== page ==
Quite a bit of my time is spent in internet cafes wiping viruses of my memory card that it picked up at the last place. At this point, it is difficult to discern who is carrying more maladies, me or my memory card. I could probably snatch a few winks waiting for these ancient machines to load if I put my mind to it.


I went to one lovely internet cafe in Malappuram with air conditioning and clouds painted on the ceiling. A nice young man cleared my memory card of lurgies and while he was doing so, I read this sign on the wall,


Do not try to sniff the network otherwise police action will be taking.


They run a tight ship in there.


I've come across surprisingly few funny signs and believe me, I have been looking hard for them. It would make my job so much easier if someone else was providing the humour.


It's probably not the best time to discover it, but I don't really think I'm all that suited to group travel. I'm staggered at how willing a group of adults can be to join in a game of I Spy. For me the terror of the past two weeks has been Secret Santa - in January, excuse me. Can someone please explain to me why buying a gratuitous piece of tat for someone you don't know and will never see again doesn't smack of a pointlessness to rival the existence of Jade Goody to everyone but me? When the idea was first proposed by our 'group leader' I protested, thinking that would stop the insanity in its tracks. I had severely underestimated the capacity of my fellow travellers for indulging in inane amusement. As luck would have it, I received a very charming heavy woollen shawl that doubles the weight of my backpack. Serves me right for being such a killjoy. I gave my recipient money. Hopefully she will buy something she actually wants and can carry.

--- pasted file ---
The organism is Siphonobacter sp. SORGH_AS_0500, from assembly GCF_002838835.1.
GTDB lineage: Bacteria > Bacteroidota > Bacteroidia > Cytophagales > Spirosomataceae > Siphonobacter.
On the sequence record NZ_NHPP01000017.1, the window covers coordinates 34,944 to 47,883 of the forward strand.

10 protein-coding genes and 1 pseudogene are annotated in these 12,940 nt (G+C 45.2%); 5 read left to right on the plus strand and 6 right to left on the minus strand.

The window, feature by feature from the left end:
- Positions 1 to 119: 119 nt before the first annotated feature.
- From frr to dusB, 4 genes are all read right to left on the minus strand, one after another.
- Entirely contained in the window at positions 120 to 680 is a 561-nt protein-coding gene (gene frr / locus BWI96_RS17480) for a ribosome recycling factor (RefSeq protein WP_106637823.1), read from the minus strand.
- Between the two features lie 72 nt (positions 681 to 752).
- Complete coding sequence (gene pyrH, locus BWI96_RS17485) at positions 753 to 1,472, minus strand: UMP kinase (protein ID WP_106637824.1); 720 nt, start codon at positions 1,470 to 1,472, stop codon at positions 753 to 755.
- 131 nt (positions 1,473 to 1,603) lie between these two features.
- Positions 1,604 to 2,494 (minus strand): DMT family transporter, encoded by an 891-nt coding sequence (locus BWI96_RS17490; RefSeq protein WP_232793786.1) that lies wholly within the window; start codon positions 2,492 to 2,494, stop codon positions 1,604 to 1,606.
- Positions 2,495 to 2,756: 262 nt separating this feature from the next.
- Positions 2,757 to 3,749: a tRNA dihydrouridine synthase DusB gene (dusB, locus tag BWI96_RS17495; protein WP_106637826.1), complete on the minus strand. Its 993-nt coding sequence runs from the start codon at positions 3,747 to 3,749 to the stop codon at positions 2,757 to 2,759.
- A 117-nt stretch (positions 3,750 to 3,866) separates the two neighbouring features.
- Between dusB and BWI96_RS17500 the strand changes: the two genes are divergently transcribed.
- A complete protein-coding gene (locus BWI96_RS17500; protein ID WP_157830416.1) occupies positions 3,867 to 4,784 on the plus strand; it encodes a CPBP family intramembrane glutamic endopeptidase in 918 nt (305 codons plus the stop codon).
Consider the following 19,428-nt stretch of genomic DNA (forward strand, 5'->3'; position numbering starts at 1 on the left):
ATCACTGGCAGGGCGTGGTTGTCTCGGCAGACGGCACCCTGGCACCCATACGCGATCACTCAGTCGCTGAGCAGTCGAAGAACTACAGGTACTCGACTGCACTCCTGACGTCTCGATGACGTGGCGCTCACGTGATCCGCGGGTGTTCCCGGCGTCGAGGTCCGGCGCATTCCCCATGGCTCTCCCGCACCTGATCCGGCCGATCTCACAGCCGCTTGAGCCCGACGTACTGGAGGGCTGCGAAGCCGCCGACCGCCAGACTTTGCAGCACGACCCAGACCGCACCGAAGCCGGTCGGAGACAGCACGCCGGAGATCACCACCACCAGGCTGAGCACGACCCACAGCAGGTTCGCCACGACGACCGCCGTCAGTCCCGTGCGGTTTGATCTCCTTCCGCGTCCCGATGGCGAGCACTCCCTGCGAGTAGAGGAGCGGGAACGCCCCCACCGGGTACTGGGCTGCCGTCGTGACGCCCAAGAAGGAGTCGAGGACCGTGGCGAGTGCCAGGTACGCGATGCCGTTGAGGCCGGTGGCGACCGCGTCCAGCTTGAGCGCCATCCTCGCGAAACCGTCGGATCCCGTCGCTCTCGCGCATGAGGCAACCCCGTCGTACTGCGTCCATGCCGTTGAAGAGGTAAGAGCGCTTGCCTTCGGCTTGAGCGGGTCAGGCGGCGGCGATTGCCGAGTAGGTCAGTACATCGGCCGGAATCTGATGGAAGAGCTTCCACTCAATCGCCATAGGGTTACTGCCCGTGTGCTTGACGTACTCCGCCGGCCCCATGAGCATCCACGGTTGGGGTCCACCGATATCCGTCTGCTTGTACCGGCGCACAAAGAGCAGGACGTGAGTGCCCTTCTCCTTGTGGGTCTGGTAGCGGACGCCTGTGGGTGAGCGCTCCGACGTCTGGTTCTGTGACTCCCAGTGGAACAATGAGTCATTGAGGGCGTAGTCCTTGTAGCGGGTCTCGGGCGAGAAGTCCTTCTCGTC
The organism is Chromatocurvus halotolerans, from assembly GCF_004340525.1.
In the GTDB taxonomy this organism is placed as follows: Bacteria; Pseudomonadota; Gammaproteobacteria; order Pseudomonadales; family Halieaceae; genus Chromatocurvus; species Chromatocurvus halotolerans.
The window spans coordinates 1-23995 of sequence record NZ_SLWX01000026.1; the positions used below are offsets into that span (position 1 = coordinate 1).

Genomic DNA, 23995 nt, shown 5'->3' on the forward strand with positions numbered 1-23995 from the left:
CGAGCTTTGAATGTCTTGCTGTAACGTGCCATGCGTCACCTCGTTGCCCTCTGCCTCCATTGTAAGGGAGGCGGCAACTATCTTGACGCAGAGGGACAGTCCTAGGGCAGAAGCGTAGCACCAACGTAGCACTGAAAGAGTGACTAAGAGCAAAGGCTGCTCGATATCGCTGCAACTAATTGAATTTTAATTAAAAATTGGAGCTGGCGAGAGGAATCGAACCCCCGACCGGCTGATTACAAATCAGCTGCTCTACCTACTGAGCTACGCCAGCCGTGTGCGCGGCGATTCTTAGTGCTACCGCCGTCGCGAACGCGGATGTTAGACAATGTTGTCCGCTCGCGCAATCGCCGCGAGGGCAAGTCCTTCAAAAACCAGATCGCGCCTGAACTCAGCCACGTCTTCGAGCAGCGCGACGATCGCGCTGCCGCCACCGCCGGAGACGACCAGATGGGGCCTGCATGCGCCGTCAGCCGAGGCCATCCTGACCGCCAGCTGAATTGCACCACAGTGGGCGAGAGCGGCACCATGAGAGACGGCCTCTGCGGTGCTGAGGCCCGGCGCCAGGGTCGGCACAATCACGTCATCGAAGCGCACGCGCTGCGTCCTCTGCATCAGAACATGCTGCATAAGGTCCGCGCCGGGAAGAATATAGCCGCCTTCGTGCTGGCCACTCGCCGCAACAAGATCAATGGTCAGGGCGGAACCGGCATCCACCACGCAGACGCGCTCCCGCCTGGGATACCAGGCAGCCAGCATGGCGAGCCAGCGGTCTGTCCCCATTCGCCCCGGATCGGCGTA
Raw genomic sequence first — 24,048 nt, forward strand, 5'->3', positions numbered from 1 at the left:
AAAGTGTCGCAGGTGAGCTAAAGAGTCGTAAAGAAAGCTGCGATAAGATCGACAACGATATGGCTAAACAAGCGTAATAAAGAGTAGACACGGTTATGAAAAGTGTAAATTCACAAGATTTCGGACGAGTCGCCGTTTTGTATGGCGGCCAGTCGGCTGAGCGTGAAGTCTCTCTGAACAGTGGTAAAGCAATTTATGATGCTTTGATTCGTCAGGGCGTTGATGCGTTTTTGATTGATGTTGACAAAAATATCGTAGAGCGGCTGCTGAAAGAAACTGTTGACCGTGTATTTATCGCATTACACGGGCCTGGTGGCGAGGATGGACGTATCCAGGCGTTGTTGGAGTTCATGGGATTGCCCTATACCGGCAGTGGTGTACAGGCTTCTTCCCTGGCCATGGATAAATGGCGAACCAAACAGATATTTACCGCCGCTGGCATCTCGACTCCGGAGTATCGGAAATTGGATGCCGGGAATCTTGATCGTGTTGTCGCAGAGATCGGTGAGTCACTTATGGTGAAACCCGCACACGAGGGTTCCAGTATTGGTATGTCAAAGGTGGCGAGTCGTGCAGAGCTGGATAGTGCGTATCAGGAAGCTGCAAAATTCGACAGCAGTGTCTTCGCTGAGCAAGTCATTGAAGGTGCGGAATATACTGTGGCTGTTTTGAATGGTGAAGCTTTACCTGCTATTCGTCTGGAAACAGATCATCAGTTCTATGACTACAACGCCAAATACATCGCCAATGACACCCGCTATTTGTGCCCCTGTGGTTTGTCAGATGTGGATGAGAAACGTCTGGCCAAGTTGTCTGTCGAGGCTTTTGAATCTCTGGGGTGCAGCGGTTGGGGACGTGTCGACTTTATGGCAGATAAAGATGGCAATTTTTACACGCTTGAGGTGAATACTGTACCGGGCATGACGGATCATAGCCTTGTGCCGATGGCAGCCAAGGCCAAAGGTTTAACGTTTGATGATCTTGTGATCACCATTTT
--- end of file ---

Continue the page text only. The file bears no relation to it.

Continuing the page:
The southern part of my trip is over and tomorrow I fly to Delhi. I hope I get over this nausea by then otherwise I suspect I will find myself well and truly plucked...

Sunday, January 13, 2008

Pondering in Pondicherry